Howdy! Grab a chair an’ a beer! I’m sittin’ here lookin’ out the window at the thermometer in the patio, and it’s readin’ a hundred an’ ten degrees. I want to go for a ride, but the last time I rode in this kinda heat, I stopped at my local waterin’ hole, and the bartender said, “Do I smell bacon fryin’?” I guess I’ll have to stop usin’ bacon grease as sunscreen. In Vegas, it’s a hundred an’ fifteen an’ climbing. There’s hail in Wyoming, South Dakota, an’ all over the midwest. Back east, there’s floodin’ all over the place. Has anyone else noticed that the West Coast now has the humidity from the South, the South has earthquakes from the West, an’ volcanoes are poppin’ off everywhere like zits the day of the prom? I think the Eskimo elders have it right. They’ve spent generations studyin’ the sky, and they say that the Earth’s axis has shifted, an’ that’s why the weather’s weird all over. A while back, one member of our House of Representatives was worried that if we put too many soldiers on Guam, it would tip over. If that’s the case, maybe earth’s population got all huddled together like towels in the dryer, an’ knocked us off our axis. “How about spreadin’ out a bit, there, China? Yeah, you too, Canada, a little to the right, if ya don’t mind…”

Now ol’ Al Gore wants you to think it’s all people’s fault, blamin’ our “carbon footprint,” whatever the hell that is, an’ he wants us to drive electric cars, ride mopeds, an’ take the light bulb out of the refrigerator, but just think; it was only a few thousand years ago that wooly mammoths were trompin’ all over North America an’ clear down into Mexico, ass deep in snow, wonderin’ what happened to the easy life they’d been livin’ when their only worries were saber tooth tigers, old age, an’ those crazy two-legged critters pokin’ them with sharp sticks! They had no idea how cold it was gonna get, or they all would have moved to Florida.

Jumpin’ back a few million years, glaciers were still carvin’ out the Great Lakes, an’ turnin’ dinosaurs into two-ton popsicles. Over time, the glaciers retreated, leavin’ behind deep rivers an’ lakes, a whole new selection of plant and animal life that adapted to the new climate, an’ more rottin’ mammoth carcasses than you could shake a stick at! Around that same time, scientists tell us that Antarctica was tropical, with palm trees, thatched huts, an’ prehistoric cabana boys to keep the cave women happy, but somebody left the freezer door open an’ look at it now! Maybe the Earth’s axis slipped a bit around then, too!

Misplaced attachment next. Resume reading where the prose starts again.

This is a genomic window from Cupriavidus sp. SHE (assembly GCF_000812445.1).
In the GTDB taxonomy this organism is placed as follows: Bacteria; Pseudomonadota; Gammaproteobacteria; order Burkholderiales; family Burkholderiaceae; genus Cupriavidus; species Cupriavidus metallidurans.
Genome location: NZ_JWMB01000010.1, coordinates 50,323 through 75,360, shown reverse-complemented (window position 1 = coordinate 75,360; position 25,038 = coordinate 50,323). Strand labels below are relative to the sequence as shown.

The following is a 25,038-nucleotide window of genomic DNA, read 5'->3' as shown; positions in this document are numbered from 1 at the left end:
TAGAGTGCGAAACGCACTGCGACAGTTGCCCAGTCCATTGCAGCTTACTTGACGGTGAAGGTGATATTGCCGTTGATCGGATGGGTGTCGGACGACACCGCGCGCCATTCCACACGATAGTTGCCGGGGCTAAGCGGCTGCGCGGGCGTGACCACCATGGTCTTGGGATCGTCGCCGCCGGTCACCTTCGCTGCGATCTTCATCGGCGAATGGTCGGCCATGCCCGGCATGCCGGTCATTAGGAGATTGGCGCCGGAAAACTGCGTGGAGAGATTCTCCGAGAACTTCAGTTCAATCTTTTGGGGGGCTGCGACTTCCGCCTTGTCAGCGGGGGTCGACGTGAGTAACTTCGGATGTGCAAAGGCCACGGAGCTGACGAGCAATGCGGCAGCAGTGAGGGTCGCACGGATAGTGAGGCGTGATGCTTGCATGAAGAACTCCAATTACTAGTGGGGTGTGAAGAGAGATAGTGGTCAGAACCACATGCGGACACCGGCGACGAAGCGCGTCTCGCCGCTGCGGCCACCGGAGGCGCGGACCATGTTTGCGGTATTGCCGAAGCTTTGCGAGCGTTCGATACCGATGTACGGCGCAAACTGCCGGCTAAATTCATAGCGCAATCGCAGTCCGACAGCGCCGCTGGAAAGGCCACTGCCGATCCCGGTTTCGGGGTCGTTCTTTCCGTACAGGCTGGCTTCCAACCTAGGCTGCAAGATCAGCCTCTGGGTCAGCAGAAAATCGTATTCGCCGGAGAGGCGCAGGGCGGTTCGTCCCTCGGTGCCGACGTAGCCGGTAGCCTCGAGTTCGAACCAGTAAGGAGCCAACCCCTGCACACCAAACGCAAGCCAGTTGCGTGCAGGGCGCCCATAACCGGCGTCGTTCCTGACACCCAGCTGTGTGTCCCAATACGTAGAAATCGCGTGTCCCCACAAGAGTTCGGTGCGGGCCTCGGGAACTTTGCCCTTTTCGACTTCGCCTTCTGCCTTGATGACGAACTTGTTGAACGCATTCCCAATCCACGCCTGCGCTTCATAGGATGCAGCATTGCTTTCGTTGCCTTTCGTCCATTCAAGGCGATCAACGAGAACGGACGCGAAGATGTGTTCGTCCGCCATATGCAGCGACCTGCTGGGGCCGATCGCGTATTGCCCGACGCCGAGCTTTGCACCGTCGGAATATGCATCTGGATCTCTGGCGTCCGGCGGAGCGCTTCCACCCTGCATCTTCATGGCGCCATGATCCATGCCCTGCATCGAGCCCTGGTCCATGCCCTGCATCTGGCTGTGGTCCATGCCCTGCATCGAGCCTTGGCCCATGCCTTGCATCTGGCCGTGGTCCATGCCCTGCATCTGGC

I just saw some Facebook posts from friends who are already partyin’ in Sturgis an’ Spearfish, an’ it’s been hailin’ there too. I guess I shouldn’t complain about a little heat; we could be enterin’ another ice age or something, an’ that would definitely throw a kink in any road trip plans we might have brewin’. I’ve been ridin’ for so many years (about 60 or so) in all kinds of weather, that about the only thing that’ll make me hunt cover is high wind. A few years ago, Reggie an’ I got trapped on Highway 395 out of Carson City, Nevada, in wind that reached 100 miles an hour, and it was coming from the side. It turned several trucks over, and yeah, I tried to pull over, but every time I did, the wind would send me into the next lane. We finally got pulled over, and with our kickstands down, the wind was lifting our tires off the ground. That wasn’t fun.

Here in Madtown, we just set a record for the most triple-digit days in a row. A whole month of the damn things all run together like slowpokes in the fast lane. As we all know, heat is not an air cooled engine’s friend, and yeah, they make little fans to cool the cylinders, which is a great invention, but the best thing for motorcycles and riders alike is to avoid the heat of the day. “How,” you might ask, “would I do that?” Well, my solution would be to ride early, then find a nice shady spot under a tree to park my bike, as long as there’s a waterin’ hole there as well. If there aren’t any trees in the vicinity, just make sure the waterin’ hole is there; the bike won’t complain. About nine at night, it starts to cool off, and it should be pretty comfortable by closing time, ridin’ in the back of that cop car with the air conditioning runnin’…

Reggie has a hard time with riding when it gets to about 100 degrees, mainly because of her meds, an’ though I can tolerate it OK, we don’t ride as much when it’s really hot. We do, however, ride the hell out of ’em when it’s cooler, an’ sometimes it’s so cold, I swear I see wooly mammoths out there in the frosty woods.

In my opinion, climate change is nature’s way of telling us that we don’t rule this planet; nature sets the rules, and we either make the best of it, or hide under the porch an’ let life pass us by, and I’m not about to do that! See ya on the road!



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